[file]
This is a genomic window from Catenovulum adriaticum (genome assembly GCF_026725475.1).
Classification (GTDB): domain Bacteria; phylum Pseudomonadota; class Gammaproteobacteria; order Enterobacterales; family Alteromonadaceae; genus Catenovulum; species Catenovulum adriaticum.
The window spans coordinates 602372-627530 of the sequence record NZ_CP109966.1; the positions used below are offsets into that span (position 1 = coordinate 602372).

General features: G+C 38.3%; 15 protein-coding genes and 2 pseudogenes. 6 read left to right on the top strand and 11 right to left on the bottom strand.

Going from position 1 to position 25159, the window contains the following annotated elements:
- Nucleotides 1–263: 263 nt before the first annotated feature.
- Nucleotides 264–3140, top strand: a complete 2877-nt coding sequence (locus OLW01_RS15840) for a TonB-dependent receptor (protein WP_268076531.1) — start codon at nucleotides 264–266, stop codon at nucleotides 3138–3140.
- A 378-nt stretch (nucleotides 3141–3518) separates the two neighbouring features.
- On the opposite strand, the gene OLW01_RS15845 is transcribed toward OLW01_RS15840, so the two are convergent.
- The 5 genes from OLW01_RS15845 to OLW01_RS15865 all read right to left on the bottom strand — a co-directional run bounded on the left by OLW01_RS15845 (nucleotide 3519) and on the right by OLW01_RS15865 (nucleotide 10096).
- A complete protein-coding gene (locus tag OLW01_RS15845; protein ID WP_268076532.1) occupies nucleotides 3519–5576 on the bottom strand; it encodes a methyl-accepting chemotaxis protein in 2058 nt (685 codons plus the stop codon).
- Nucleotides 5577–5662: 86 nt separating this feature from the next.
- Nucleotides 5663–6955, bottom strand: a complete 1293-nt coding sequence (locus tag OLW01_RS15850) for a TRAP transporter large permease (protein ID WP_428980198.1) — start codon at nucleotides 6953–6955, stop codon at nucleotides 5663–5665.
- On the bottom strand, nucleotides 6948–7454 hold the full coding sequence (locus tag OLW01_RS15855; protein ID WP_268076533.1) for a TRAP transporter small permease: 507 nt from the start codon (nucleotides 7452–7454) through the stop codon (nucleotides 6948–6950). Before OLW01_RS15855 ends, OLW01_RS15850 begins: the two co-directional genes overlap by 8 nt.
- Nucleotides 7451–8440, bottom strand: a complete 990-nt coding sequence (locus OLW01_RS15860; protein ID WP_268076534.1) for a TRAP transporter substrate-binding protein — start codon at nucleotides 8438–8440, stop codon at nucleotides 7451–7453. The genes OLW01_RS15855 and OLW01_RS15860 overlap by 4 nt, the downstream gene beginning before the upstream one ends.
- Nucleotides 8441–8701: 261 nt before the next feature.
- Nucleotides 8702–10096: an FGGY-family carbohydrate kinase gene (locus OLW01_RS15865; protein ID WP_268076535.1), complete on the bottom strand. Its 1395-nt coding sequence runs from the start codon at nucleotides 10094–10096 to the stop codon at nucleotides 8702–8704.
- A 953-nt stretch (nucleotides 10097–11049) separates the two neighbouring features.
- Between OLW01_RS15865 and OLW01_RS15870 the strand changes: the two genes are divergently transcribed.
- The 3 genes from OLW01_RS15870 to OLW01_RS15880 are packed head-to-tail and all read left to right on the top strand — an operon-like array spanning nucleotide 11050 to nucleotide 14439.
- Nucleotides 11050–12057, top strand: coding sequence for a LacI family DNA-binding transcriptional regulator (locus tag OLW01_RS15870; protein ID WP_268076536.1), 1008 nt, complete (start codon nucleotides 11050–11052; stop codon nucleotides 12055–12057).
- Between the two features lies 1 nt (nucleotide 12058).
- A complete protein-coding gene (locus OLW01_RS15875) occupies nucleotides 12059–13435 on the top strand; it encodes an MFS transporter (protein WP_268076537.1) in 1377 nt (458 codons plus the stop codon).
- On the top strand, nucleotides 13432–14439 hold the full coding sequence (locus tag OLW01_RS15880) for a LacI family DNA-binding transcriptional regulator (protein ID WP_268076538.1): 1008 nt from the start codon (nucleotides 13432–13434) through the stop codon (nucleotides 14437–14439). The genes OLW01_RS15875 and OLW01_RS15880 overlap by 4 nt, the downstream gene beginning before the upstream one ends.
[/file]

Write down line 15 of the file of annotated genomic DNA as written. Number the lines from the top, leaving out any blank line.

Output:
- Nucleotides 7451–8440, bottom strand: a complete 990-nt coding sequence (locus OLW01_RS15860; protein ID WP_268076534.1) for a TRAP transporter substrate-binding protein — start codon at nucleotides 8438–8440, stop codon at nucleotides 7451–7453. The genes OLW01_RS15855 and OLW01_RS15860 overlap by 4 nt, the downstream gene beginning before the upstream one ends.